X-Message-Number: 16400
Date: Fri, 1 Jun 2001 10:13:24 -0400
From: Thomas Donaldson <>
Subject: CryoNet #16394 - #16399

Hi everyone!

A bit of commentary on the discussion between Mike Perry and Epstein:
once more the issue may turn out to be matters of definition rather
than fundamental issues.

If we are going to modify ourselves then the issue of just how becomes
prominent. A little thought suggests to me that (other than changes
to live in a quite different enviroment, such as the planet Jupiter
or an asteroid) our physical shape may not change much. However the
problem of accessing more and more memory may cause some brain changes;
whether those changes require changes of materials isn't clear.
But clearly we won't want to carry ALL our memories around with us
ALL THE TIME. So we might choose to have many different memories,
to be used when we need them. This is likely to need some changes 
in our brain anatomy, though many brain features would remain the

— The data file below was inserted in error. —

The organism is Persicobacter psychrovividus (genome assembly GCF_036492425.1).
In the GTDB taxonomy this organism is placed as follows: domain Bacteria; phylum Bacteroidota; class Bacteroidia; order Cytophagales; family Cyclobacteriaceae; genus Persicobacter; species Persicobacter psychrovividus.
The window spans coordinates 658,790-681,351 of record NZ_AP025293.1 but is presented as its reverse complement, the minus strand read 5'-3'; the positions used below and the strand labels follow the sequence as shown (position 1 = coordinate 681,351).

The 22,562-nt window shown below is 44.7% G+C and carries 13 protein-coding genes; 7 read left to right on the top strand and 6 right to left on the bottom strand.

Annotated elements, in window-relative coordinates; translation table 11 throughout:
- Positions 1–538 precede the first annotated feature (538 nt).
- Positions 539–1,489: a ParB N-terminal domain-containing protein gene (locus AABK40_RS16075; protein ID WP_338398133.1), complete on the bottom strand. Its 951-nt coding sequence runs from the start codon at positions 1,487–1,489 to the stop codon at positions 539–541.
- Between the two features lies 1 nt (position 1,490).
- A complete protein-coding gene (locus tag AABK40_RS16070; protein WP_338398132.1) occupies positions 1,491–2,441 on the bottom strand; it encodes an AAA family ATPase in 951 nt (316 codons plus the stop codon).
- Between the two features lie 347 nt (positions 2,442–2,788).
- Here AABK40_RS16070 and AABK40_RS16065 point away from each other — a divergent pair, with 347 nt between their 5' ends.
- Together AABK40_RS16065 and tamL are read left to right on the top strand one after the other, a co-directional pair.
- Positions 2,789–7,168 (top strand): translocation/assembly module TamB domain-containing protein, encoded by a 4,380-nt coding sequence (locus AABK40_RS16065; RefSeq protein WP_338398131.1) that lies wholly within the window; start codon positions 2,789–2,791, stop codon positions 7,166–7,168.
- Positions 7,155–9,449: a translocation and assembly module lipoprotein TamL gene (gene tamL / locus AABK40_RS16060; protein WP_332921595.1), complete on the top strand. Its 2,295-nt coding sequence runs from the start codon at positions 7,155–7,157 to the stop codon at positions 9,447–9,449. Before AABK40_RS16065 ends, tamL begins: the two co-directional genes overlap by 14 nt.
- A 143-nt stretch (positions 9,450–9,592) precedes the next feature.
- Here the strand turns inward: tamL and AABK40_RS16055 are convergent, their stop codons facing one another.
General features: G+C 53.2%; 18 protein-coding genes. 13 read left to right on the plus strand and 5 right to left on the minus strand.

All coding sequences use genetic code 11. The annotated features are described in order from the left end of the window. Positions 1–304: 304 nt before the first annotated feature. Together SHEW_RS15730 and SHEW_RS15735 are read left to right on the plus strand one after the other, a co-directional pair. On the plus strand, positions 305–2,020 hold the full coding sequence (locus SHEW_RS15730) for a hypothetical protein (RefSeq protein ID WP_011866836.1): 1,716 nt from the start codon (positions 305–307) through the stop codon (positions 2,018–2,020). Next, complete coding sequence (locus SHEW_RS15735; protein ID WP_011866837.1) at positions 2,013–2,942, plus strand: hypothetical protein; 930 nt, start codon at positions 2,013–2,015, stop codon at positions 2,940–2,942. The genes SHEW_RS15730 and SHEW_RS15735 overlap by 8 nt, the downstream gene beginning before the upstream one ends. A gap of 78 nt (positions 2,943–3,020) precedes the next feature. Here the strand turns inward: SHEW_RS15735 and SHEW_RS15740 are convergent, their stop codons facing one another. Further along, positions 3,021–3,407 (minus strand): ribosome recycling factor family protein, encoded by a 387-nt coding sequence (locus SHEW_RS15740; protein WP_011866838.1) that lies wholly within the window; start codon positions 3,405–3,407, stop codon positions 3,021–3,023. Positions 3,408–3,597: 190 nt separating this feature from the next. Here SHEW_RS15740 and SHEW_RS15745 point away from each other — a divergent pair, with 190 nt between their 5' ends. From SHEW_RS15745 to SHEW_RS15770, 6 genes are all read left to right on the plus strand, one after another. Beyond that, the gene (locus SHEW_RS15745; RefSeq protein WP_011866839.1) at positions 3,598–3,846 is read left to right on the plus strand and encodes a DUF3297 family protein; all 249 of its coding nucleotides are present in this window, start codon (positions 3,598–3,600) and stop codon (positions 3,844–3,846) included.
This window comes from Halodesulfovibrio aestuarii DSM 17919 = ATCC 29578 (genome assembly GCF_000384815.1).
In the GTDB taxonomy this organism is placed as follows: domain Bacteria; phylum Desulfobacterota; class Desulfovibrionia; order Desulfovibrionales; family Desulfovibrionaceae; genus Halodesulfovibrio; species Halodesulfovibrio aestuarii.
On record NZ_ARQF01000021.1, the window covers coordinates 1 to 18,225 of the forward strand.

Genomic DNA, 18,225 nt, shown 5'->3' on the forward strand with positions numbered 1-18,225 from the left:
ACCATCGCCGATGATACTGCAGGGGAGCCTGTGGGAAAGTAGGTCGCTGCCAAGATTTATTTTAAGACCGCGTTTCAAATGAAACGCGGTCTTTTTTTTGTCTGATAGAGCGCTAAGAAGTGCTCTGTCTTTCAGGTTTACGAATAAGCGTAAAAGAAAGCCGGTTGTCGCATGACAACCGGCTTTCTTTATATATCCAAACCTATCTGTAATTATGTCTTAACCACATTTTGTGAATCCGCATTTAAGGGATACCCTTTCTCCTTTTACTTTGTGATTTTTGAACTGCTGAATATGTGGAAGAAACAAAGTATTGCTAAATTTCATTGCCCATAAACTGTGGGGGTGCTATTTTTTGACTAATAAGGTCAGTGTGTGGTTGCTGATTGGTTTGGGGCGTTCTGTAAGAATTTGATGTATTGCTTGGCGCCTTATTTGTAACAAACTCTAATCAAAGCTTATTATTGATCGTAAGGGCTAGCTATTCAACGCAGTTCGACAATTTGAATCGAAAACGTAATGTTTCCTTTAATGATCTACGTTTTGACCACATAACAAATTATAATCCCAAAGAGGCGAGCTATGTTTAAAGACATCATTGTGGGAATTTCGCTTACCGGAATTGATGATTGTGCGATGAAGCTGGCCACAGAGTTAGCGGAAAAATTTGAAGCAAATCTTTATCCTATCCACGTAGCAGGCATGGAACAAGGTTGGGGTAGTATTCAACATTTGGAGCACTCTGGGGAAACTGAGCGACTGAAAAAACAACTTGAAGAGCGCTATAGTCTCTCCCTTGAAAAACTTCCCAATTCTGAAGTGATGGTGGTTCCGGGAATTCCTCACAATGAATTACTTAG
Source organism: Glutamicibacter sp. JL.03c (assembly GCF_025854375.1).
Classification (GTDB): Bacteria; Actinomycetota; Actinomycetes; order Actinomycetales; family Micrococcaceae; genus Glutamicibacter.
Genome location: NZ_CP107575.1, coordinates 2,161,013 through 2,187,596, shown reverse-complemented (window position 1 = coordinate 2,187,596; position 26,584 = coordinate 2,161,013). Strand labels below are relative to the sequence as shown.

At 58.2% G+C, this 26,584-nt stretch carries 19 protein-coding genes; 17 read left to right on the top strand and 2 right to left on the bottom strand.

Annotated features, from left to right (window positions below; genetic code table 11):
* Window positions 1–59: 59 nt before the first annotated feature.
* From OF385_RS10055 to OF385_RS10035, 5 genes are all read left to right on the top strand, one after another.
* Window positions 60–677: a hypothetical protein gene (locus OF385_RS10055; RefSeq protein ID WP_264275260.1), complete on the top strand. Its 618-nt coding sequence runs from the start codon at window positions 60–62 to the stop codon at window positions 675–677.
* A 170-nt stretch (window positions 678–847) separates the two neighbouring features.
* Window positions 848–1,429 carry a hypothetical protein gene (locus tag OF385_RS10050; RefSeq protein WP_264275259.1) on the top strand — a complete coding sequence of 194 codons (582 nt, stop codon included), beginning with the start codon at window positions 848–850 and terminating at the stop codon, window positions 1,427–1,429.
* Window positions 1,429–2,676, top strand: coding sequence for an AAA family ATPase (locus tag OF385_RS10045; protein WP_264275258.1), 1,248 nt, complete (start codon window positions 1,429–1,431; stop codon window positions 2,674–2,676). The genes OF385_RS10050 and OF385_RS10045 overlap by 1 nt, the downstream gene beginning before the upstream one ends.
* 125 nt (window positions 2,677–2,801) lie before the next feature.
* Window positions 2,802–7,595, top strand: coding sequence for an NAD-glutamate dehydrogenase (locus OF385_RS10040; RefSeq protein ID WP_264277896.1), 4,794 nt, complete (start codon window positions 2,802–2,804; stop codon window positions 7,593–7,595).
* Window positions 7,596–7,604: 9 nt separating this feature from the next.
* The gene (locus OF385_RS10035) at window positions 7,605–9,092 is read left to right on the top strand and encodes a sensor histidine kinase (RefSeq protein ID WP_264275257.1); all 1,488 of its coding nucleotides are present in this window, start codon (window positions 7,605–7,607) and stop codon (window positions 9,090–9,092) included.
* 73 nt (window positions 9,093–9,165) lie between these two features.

same and we most certainly do not want to turn ourselves into 
computers in the present sense of the word "computer". 

In terms of physical modifications ie. increases in the number of 
limbs, etc, I would suggest that the variety of changes is so great
and the variety of cases in which individual changes become more
useful than our current bodies runs into the same problem: sure,
4 arms can be useful in some situations, but it can also become
a burden in others. We have so far dealt that that problem by 
TOOLS: detachable parts which give us those features when we want
them and allow us to put them aside when we DON'T want them.

I see no reason why such a system cannot continue, and remain 
superior to actual physical modifications. Yes, our tools might
connect more with our brains, but they will remain tools. It's
not even clear that we'll need more brain connections than those
given us already by our hands. 

In one sense my suggestion about how we might modify our brains
can be seen as just as extension of the use of tools. Now they are
intellectual tools, but even that isn't totally unprecedented
even now. But we may well want to modify ourselves so that we
can use our brain with such intellectual tools much better than
we can now.

Question to Mike Perry and to Louis Epstein: would someone modified
as I have just describe become nonhuman, or not? Imagine that 
we can do all this with biochemistry, and the materials remain
those of human beings, though the design does not. Does this make
such a person more or less human?

		Best wishes and long long life for all,

			Thomas Donaldson

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